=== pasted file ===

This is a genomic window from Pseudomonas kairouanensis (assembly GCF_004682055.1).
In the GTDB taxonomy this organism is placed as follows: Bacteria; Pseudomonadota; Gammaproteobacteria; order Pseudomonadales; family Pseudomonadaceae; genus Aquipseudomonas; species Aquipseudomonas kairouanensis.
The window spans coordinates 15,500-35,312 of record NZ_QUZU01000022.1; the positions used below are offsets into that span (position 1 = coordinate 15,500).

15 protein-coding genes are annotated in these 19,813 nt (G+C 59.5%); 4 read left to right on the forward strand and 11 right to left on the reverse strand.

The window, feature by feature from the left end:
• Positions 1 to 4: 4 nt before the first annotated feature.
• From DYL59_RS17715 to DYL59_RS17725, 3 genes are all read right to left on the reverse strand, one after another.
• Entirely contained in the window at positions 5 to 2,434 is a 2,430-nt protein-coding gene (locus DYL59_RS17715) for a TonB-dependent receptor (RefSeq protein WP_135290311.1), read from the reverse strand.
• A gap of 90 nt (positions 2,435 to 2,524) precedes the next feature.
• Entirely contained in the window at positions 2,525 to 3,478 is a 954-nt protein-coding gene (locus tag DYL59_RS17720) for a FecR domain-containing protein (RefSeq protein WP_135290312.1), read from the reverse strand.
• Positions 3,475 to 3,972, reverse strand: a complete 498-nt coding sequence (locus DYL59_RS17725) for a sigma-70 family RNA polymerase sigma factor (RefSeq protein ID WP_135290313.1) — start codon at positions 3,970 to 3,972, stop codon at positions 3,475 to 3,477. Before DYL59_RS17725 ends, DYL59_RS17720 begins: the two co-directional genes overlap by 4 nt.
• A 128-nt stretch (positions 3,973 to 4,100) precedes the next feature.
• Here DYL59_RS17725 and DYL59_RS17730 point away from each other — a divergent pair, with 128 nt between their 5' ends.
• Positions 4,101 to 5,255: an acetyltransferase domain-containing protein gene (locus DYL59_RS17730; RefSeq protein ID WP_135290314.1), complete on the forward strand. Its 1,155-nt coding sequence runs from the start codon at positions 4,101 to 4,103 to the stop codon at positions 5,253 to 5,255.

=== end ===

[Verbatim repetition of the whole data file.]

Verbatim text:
This is a genomic window from Pseudomonas kairouanensis (assembly GCF_004682055.1).
In the GTDB taxonomy this organism is placed as follows: Bacteria; Pseudomonadota; Gammaproteobacteria; order Pseudomonadales; family Pseudomonadaceae; genus Aquipseudomonas; species Aquipseudomonas kairouanensis.
The window spans coordinates 15,500-35,312 of record NZ_QUZU01000022.1; the positions used below are offsets into that span (position 1 = coordinate 15,500).

15 protein-coding genes are annotated in these 19,813 nt (G+C 59.5%); 4 read left to right on the forward strand and 11 right to left on the reverse strand.

The window, feature by feature from the left end:
• Positions 1 to 4: 4 nt before the first annotated feature.
• From DYL59_RS17715 to DYL59_RS17725, 3 genes are all read right to left on the reverse strand, one after another.
• Entirely contained in the window at positions 5 to 2,434 is a 2,430-nt protein-coding gene (locus DYL59_RS17715) for a TonB-dependent receptor (RefSeq protein WP_135290311.1), read from the reverse strand.
• A gap of 90 nt (positions 2,435 to 2,524) precedes the next feature.
• Entirely contained in the window at positions 2,525 to 3,478 is a 954-nt protein-coding gene (locus tag DYL59_RS17720) for a FecR domain-containing protein (RefSeq protein WP_135290312.1), read from the reverse strand.
• Positions 3,475 to 3,972, reverse strand: a complete 498-nt coding sequence (locus DYL59_RS17725) for a sigma-70 family RNA polymerase sigma factor (RefSeq protein ID WP_135290313.1) — start codon at positions 3,970 to 3,972, stop codon at positions 3,475 to 3,477. Before DYL59_RS17725 ends, DYL59_RS17720 begins: the two co-directional genes overlap by 4 nt.
• A 128-nt stretch (positions 3,973 to 4,100) precedes the next feature.
• Here DYL59_RS17725 and DYL59_RS17730 point away from each other — a divergent pair, with 128 nt between their 5' ends.
• Positions 4,101 to 5,255: an acetyltransferase domain-containing protein gene (locus DYL59_RS17730; RefSeq protein ID WP_135290314.1), complete on the forward strand. Its 1,155-nt coding sequence runs from the start codon at positions 4,101 to 4,103 to the stop codon at positions 5,253 to 5,255.